Business and Economics

The Surging Israeli Economy

Counting Israeli Shekels. Photo: Ariel Jerozolimski

We all know the old joke: “How do you become a millionaire in Israel? You come with two million!” While that one-liner used to be true, nowadays Israel’s economy is flourishing, and economic and employment opportunities abound. Israeli ingenuity and creativity are leading the way, and the country has become one of the leading investment destinations in the world.

Silicon Wadi
Take a look at the products you use on a daily basis, from voicemail to instant messaging to the firewall that sits on your computer, and you will be surprised to find that many originated with Israeli technology. The technological revolution of the past decades is, and continues to be, powered by Israeli technology. Small wonder that global corporate giants like General Electric, Microsoft, IBM, Intel, and Johnson & Johnson have made large investments in Israel both by buying local companies and setting up R&D (research and development) facilities in Israel. In fact, Warren Buffett, perhaps the world’s most famous and successful investor, made his largest investment outside of the United States when he purchased Iscar, an Israeli company that makes high-tech cutting tools for cars and planes, for $4.4 billion. Buffett later referred to the purchase as a “dream investment.”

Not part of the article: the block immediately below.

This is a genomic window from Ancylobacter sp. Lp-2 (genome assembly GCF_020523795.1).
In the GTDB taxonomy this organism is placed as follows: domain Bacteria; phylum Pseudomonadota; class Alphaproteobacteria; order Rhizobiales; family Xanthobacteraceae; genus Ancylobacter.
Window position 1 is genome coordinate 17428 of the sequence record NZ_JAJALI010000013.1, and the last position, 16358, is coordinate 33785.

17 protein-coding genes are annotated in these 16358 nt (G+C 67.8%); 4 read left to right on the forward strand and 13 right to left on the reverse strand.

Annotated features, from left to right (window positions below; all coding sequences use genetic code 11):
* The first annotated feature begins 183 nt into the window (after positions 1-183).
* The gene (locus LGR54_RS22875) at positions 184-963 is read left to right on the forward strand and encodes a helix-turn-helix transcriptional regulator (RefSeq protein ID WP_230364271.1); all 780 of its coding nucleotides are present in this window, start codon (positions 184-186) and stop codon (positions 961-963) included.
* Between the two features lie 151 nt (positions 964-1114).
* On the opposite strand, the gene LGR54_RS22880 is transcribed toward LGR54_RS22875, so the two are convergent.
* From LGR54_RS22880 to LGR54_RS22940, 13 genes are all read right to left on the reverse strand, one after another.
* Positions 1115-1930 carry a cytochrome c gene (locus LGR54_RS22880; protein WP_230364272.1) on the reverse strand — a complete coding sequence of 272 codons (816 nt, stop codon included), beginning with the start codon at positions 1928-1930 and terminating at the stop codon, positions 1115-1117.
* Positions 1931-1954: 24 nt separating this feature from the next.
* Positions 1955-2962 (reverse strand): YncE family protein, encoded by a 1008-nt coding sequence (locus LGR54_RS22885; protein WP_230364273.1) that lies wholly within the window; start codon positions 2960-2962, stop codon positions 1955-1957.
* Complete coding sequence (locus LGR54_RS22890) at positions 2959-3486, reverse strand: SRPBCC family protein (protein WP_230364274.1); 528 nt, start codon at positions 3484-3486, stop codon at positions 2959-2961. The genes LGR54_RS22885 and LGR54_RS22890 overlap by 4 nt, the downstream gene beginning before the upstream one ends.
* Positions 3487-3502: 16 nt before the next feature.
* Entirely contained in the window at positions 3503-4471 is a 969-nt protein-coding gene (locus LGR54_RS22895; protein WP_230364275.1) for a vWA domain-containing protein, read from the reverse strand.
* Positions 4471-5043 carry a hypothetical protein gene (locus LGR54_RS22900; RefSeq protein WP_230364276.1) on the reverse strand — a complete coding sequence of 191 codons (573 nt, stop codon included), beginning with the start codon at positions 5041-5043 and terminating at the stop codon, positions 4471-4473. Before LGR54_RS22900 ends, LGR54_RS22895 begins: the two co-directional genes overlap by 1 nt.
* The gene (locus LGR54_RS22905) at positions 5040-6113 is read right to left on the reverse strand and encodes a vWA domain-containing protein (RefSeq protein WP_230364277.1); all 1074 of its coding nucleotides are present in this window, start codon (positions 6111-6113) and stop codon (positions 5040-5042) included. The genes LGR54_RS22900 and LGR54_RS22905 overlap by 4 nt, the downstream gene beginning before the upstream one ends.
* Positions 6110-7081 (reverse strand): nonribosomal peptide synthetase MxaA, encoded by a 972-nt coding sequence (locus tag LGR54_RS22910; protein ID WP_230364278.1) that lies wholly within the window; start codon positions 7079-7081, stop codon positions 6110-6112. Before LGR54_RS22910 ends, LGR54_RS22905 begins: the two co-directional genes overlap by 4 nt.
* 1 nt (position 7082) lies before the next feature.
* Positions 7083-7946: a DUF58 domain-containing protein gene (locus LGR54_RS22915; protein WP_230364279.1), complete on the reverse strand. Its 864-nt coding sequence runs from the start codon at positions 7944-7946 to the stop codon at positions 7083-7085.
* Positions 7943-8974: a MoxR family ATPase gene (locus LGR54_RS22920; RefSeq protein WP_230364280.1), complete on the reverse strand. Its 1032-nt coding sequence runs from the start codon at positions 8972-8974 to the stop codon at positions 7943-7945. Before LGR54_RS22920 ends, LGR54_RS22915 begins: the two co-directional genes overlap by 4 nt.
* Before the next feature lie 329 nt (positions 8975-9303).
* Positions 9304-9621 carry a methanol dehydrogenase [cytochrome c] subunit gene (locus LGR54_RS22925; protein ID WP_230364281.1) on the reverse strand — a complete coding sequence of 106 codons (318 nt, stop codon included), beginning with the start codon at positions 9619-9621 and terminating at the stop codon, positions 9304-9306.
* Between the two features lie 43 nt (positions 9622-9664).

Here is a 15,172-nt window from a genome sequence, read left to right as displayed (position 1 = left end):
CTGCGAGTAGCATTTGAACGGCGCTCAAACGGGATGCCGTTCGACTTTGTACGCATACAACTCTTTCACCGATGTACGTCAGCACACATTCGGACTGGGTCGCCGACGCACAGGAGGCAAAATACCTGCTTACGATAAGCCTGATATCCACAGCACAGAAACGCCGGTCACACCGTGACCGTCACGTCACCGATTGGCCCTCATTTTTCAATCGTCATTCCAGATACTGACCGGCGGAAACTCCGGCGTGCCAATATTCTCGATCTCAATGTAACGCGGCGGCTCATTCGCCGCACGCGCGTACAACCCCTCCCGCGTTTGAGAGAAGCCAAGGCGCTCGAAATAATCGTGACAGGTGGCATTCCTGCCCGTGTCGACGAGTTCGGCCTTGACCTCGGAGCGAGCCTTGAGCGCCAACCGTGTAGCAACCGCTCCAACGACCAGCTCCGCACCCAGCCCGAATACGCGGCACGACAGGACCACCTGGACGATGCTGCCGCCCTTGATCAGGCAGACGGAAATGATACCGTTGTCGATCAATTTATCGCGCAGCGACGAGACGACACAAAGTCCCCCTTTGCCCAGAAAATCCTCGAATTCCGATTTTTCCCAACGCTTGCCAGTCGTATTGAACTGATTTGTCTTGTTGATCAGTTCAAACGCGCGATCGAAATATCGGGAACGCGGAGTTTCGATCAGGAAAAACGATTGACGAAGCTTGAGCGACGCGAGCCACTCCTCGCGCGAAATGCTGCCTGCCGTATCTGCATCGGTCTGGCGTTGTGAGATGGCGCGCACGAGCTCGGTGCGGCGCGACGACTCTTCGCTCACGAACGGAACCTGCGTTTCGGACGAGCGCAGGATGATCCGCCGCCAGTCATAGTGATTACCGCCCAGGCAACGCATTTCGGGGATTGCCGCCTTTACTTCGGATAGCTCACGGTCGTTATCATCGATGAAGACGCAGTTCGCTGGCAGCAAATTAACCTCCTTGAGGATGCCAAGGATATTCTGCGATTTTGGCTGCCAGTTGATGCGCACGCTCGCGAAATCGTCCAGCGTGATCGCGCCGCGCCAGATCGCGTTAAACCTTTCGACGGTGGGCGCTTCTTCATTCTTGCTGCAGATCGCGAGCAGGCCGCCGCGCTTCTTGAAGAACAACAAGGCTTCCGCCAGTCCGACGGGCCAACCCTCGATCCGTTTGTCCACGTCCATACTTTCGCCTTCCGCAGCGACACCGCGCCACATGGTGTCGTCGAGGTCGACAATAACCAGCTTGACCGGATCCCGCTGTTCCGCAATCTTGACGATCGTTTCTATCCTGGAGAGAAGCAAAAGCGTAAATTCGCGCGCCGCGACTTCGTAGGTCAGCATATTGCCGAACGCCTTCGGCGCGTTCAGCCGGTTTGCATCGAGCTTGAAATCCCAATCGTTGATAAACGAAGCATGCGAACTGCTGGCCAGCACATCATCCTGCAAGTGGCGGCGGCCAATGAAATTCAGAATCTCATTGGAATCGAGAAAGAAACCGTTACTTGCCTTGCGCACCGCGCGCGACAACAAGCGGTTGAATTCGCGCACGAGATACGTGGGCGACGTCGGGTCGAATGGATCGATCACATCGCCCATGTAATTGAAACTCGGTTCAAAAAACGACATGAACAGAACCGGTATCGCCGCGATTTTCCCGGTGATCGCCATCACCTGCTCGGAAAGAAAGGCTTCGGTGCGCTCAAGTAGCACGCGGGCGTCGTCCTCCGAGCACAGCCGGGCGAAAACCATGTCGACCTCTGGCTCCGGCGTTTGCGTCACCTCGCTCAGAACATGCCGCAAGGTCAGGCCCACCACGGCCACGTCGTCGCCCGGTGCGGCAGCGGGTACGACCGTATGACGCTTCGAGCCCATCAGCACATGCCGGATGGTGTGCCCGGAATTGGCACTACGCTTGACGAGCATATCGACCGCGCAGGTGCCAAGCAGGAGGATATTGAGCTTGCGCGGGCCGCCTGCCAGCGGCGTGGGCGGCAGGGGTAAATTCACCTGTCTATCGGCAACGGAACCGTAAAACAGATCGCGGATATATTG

One of the engines behind Israel’s $26 billion high-tech industry is the military, according to Dan Senor and Saul Singer, authors of Start-Up Nation: The Story of Israel’s Economic Miracle (New York, 2009). The high-tech industry draws upon military technologies and repurposes them for civilian use. The book features numerous anecdotes, including that of Gavriel Iddan, a rocket scientist who adapted the miniaturization technology in missiles to develop the PillCam in 2001.